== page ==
Historical background, revealing context and prescient vision were presented on blockchain and Bitcoin at a recent Tampa Bay conference entitled, “The Past, Present and Future of Blockchain and Crypto.” These components are greatly needed in the current discussions and warnings being bandied about by Congress, Wall Street, regulators and now Main Street, thanks to all the sound and fury. But does all this signify nothing?

Three Tampa Bay entrepreneurial ecosystem leaders BlockSpaces, High Tech Connect, and Masterminds Tampa organized and called forth this event to recognize that, at the core of all this rhetoric, there is a tale told by technologists and data scientists. It is an important perspective addressing major challenges and needs that will drive the future, and will affect our businesses and lives. Unfortunately there are elements of the current discussions that confuse the conversation or deflect attention away from bottom-line issues and very real solutions.

The Conference did a great job of setting the record straight for a proper context for discussions of blockchain and cryptocurrencies. The following are some highlights:

The Past

Why created and by whom? Despite the alluring origin story of Bitcoin’s creator being a mysterious individual, Satoshi Nakamoto, or that name being the pseudonym of a merry band of really smart computer scientists and cryptographers, this history to myth to legend nature of its story should not overtake the major point of its history. Enough cannot be said about Bitcoin, a cryptocurrency, directly being created in response to the 2008 financial crisis with its near global banking system failure. It really is quite amazing that Bitcoin is, essentially, a network of people—a rather large network of people (now estimated as to 32 million globally) that stopped believing in the “full faith and credit” of any government and its paper fiat money as a store of value.  In a bold act of defiance and creativity, they got up and started their own “currency” that was built by combining a group of technologies in a novel way to create this blockchain digital ledger technology that immortalizes and secures value of all kinds.  

Incumbent reaction. As true of most new disruptive innovations and the uprisings behind them, the initial response was one of vehement dismissiveness and downright scorn from leaders throughout the incumbent financial system. Disruption means loss of profits and the potential of going out of business; others fear the consequences of the US dollar losing its place as the reserve currency in the world.

Bitcoin evolution. The first recorded Bitcoin transaction on 5/22/2010 was for two pizzas which rapidly grew into an active promotion for merchant adoption across the global economy. Concerns quickly developed on its use to fund illegal activities on the SilkRoad, a dark shadowy realm on the web. In the early years, it was not known how to track activity on the blockchain as well as they do now. Bitcoin was then getting recognition as a tradeable asset. It was pointed out that there is a finite amount of Bitcoin—only 21 million Bitcoin in existence are hard coded into the source code of the currency (unlike fiat currency which can print infinite amounts of paper). It was pointed out that digital currency does exist—not tangibly to pick up—but as information of value on the Internet that is verifiable, quantifiable, and exists as an amount. People started realizing how to use this fact by creating exchanges where Bitcoin and other cryptocurrencies can be bought and sold; where they would trade as an asset, like stocks or bonds. So for many people, the initial interaction with the blockchain space was over this viable, sellable asset that they could potentially buy low and sell high.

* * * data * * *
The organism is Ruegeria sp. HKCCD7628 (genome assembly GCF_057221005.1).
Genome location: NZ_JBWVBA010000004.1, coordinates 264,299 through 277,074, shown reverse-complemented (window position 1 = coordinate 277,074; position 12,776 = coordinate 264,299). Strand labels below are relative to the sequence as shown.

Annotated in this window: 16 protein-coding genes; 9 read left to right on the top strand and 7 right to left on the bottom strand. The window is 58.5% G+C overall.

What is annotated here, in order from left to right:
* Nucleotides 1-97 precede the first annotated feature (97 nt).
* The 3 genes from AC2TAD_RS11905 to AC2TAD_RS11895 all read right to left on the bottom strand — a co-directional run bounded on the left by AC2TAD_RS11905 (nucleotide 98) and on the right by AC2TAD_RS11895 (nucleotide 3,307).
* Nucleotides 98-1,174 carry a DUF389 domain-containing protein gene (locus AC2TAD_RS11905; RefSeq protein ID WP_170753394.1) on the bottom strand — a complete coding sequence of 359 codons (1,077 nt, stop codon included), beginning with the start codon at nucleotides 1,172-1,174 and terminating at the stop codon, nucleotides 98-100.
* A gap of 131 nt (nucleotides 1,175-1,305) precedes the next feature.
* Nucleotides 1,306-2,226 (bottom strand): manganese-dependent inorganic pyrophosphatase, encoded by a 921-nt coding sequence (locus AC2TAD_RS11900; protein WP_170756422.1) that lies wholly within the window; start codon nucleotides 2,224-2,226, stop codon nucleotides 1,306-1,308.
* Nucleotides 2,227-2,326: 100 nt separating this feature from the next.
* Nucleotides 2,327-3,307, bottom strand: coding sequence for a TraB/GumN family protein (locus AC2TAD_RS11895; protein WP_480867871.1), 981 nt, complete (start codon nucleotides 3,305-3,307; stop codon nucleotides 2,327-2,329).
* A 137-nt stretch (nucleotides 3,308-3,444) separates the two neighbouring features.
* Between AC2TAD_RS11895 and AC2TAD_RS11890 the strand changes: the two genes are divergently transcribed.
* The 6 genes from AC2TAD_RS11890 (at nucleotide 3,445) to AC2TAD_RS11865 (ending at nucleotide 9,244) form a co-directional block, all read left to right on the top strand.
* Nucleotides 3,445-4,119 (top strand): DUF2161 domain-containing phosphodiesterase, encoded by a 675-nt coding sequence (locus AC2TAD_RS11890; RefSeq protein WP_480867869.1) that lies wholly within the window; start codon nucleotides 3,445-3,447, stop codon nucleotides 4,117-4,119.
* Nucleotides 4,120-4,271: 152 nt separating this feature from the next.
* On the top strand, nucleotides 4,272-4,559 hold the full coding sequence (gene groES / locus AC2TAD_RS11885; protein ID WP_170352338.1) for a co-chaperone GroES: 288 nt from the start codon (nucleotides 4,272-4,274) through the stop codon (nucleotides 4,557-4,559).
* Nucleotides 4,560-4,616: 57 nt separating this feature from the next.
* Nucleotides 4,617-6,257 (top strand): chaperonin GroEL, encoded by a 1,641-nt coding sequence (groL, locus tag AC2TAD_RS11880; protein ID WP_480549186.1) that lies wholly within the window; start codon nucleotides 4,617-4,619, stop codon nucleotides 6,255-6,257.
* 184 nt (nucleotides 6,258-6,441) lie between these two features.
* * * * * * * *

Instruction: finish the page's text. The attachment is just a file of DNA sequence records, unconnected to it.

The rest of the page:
2017 had a massive bull run with Bitcoin going to $20,000/Bitcoin with massive hype versus reality going on. It is unfortunate that most people new to blockchain and cryptocurrrencies were introduced in a ridiculous environment driven by different altcoins and crazy scams. That is a shame because it is so much more important to understand the underlying technology and how that technology is going to be radically changing all of our lives—how it is a foundational technology that we will all have to deal with in some manner, shape or form in the coming future. This has been lost in all the hyperbole and speculation.

Blockchain technology. The underlying technology of Bitcoin—the protocol that holds Bitcoin—is really a combination of a lot of really old technologies that were combined in a unique way, such as, time-stamping of digital documents created in early 1990’s by computer scientists which help create a train of “providence” for these digital documents.

Centralized vs. decentralized systems. We always tend to think in terms of centralized systems that have an intermediary to transactions that establishes trust, like a bank. Blockchain technology allows us to have that kind of interaction in a decentralized environment backed by many entities or participants in the chain that are confirming all transactions on the ledger. It was explained that what centralization means or represents—to be basic about it—is an unfair advantage to a certain player or group of people that are part of the game. If the underlying playing field is decentralized, pretty much anyone can play that game and conduct business fairly -no one has a competitive advantage. Decentralization takes the ownership of the data away from one or a small group of people so someone can’t bring in counterfeits or make illegal changes to the data, to the numbers.

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